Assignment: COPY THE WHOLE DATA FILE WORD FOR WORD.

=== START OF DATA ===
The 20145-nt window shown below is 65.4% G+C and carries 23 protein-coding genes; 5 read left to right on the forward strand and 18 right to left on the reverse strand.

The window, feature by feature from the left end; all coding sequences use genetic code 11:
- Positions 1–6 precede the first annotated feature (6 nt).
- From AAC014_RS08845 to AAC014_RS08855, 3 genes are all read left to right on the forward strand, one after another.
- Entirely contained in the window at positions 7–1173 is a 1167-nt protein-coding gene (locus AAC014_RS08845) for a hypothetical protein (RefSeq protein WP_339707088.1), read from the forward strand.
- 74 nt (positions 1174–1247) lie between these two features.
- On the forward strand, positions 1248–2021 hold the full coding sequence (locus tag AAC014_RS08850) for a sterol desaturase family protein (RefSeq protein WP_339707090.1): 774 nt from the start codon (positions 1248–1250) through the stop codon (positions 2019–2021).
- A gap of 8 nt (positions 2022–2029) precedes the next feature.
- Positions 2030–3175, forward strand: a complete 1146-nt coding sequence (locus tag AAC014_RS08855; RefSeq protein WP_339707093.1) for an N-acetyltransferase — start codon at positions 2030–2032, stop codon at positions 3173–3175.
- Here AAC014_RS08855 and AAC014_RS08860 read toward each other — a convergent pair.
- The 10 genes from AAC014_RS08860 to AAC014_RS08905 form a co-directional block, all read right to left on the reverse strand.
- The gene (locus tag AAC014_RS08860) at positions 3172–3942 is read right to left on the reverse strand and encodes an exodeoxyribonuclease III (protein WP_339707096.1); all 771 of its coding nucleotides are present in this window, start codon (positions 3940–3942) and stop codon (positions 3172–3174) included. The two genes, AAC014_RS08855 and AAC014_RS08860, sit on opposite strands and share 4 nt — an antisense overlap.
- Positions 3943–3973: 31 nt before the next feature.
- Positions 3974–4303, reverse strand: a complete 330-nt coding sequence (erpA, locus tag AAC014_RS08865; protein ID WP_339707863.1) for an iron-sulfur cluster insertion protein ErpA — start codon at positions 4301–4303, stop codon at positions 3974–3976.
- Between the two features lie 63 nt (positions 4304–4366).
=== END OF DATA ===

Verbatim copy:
The 20145-nt window shown below is 65.4% G+C and carries 23 protein-coding genes; 5 read left to right on the forward strand and 18 right to left on the reverse strand.

The window, feature by feature from the left end; all coding sequences use genetic code 11:
- Positions 1–6 precede the first annotated feature (6 nt).
- From AAC014_RS08845 to AAC014_RS08855, 3 genes are all read left to right on the forward strand, one after another.
- Entirely contained in the window at positions 7–1173 is a 1167-nt protein-coding gene (locus AAC014_RS08845) for a hypothetical protein (RefSeq protein WP_339707088.1), read from the forward strand.
- 74 nt (positions 1174–1247) lie between these two features.
- On the forward strand, positions 1248–2021 hold the full coding sequence (locus tag AAC014_RS08850) for a sterol desaturase family protein (RefSeq protein WP_339707090.1): 774 nt from the start codon (positions 1248–1250) through the stop codon (positions 2019–2021).
- A gap of 8 nt (positions 2022–2029) precedes the next feature.
- Positions 2030–3175, forward strand: a complete 1146-nt coding sequence (locus tag AAC014_RS08855; RefSeq protein WP_339707093.1) for an N-acetyltransferase — start codon at positions 2030–2032, stop codon at positions 3173–3175.
- Here AAC014_RS08855 and AAC014_RS08860 read toward each other — a convergent pair.
- The 10 genes from AAC014_RS08860 to AAC014_RS08905 form a co-directional block, all read right to left on the reverse strand.
- The gene (locus tag AAC014_RS08860) at positions 3172–3942 is read right to left on the reverse strand and encodes an exodeoxyribonuclease III (protein WP_339707096.1); all 771 of its coding nucleotides are present in this window, start codon (positions 3940–3942) and stop codon (positions 3172–3174) included. The two genes, AAC014_RS08855 and AAC014_RS08860, sit on opposite strands and share 4 nt — an antisense overlap.
- Positions 3943–3973: 31 nt before the next feature.
- Positions 3974–4303, reverse strand: a complete 330-nt coding sequence (erpA, locus tag AAC014_RS08865; protein ID WP_339707863.1) for an iron-sulfur cluster insertion protein ErpA — start codon at positions 4301–4303, stop codon at positions 3974–3976.
- Between the two features lie 63 nt (positions 4304–4366).